It started at mile marker thirteen. Unlucky thirteen. Or maybe lucky thirteen? Regardless, our relationship was destined to be a rocky one.
Jim Edgemon and I met early in the year of 2011. After chatting for months about our various outdoor interests, he asked me out on a date. He proposed a hike to, and climb up, Stack Rock, near the Bogus Basin Mountain Recreation Area. We had talked about it many times and I was excited to go, having never done anything like that before. Our date started at the trailhead near mile marker thirteen on Bogus Basin Road.
The June sky was bright and cheerful, all the vegetation was fresh-faced and wearing new leaves, as if to impress. The warm air alive with the sounds and smells of new life. The atmosphere encouraged us to go farther and seemed to diminish the effort required to get up steeper sections of the trail.
"We're almost there," Jim told me as we crested the top of a little hill and followed the trail to the right. And there it was, just beyond a swath of ceanothus. That's no big deal, I thought.
It wasn't a big deal. But it wasn't Stack Rock.
As we rounded that particular stack of rocks, the structure appeared that is nicknamed Freddy's Stack Rock. Now that was a big deal. Especially at an elevation of almost six thousand feet. This was the first time on our date when I felt nervous. I became self-conscious and insecure. I'd climbed at the Black Cliffs near Lucky Peak Reservoir once with my brother, but that was many years earlier, and we had been fully roped, harnessed, and chalked. I wasn't sure if my bravery would rally for this adventure.
But like the trees, I was eager to impress, in my own way. I put on a fresh fave and let the mood of a first date inspire me as we began our ascent.
I felt fairly bold for the first half of the climb. My strength and skill were lacking, but my date was attentive. There may not have been any doors to open for this lady, but there were certainly obstacles that allowed plenty of chances for chivalrous acts like offering a leg or a hand up. We made progress and were getting along well until I looked down. My heart began to pound, and I hoped my apprehension wan't showing. My face must have given something away, because Jim began to encourage me. I'll never forget what he said.
"You're doing great. That was the worst part."
Up, over, around, and then I stopped dead in my tracks. "Dead" being the operative word. I had followed Jim as he clambered up a narrow section, but when he paused to swing around a corner, I saw the precipitous drop.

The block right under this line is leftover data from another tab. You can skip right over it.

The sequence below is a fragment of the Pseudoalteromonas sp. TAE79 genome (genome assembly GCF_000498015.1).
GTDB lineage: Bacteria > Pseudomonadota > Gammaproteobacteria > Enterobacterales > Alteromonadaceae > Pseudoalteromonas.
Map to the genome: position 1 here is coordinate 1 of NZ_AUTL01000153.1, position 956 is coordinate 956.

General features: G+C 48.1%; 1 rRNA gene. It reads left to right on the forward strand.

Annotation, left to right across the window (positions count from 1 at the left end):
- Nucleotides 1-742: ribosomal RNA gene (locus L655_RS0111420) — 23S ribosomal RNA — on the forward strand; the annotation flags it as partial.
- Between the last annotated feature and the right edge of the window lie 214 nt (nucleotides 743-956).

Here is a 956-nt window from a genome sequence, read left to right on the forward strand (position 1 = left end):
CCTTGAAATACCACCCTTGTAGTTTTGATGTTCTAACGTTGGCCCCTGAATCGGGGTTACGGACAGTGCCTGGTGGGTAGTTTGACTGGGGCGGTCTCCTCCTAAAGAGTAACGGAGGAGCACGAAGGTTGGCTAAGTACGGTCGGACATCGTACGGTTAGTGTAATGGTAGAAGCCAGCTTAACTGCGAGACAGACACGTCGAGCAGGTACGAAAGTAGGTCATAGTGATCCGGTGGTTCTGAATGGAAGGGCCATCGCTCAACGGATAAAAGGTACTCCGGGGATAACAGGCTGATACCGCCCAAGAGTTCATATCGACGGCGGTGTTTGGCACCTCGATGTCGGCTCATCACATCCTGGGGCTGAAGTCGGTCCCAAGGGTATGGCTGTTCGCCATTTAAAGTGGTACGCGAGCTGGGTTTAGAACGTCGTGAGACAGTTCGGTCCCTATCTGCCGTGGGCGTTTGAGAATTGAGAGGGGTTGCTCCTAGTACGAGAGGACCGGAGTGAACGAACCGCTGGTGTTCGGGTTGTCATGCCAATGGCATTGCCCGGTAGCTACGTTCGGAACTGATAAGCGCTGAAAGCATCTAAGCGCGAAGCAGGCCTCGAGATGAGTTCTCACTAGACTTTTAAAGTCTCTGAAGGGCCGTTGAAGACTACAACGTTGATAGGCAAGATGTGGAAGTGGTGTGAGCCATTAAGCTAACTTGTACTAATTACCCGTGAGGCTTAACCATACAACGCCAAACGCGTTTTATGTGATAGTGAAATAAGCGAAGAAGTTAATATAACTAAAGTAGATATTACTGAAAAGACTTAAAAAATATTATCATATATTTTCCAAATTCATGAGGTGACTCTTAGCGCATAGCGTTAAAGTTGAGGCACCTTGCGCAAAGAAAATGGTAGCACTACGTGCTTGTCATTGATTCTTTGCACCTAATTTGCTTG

This trip was a bad decision. A very bad decision!
I've never been good at a poker face, and terror is difficult to mask. Jim assured me he was right there and it wasn't as bad as it looked. Bravery had abandoned me altogether, but ego rallied. My heart pounded as hard as it has ever pounded. I held my breath, grabbed Jim's hand and swung around. I tried not to consider the climb back down. I was committed now.
Jim had lied about the worst part, but just beyond the terror was the summit, with its fantastic 360-degree view. The tree-covered hills of Bogus Basin and Deer Flat Station were to our backs, while the Treasure Valley stretched out before us. To our left, the foothills of Boise gradually grew to mountains, and somewhere just beyond sight were the Boulder-White Clouds. To our right, we could see the Avamor community on Highway 55 leading to Horseshoe Bend. And across the valley stood the magnificent and still snow-capped Owyhee Mountains. We stayed for more than an hour, talking and enjoying our perch. Jim took the opportunity to familiarize me with the landscape and to tell me that none of the other women he knew would make the climb. He let slip that it had been a test, and I had passed.
So had he.
It was, without a doubt, the best date I'd ever been on. I'd never felt so high. That's love, I guess. It starts off scary, but it's worth the climb.
Over the next year, my fear of climbing subsided. We took on Stack Rock several more times, and settled into a steady relationship.
One weekend in the early spring of 2013, we headed to Challis to explore the moraines near Mt. Borah. Challis' geology is active and with a minimal amount of training anyone can read the history of the landscape. The rugged beauty of the location we chose lured us farther up the draw. The air was coo, the sky dark, the vegetation not yet dressed itself for the new season. The air was damp and smelled of sleep. The atmosphere was unwelcoming if not foreboding, and the clouds spat snow at us, as if to warn of trouble ahead. Perhaps we should have taken the cue, but we pressed in and up, our sense of adventure and determintion driving us.
Even in unwelcoming places, there is always enough to keep adventurers engaged. The occasional fossil rock and high craggy peaks intrigued us long after we'd seen the gentle moraines and boulder-strewn glacial formations we had come to see. We decided to attempt to climb as high as we could.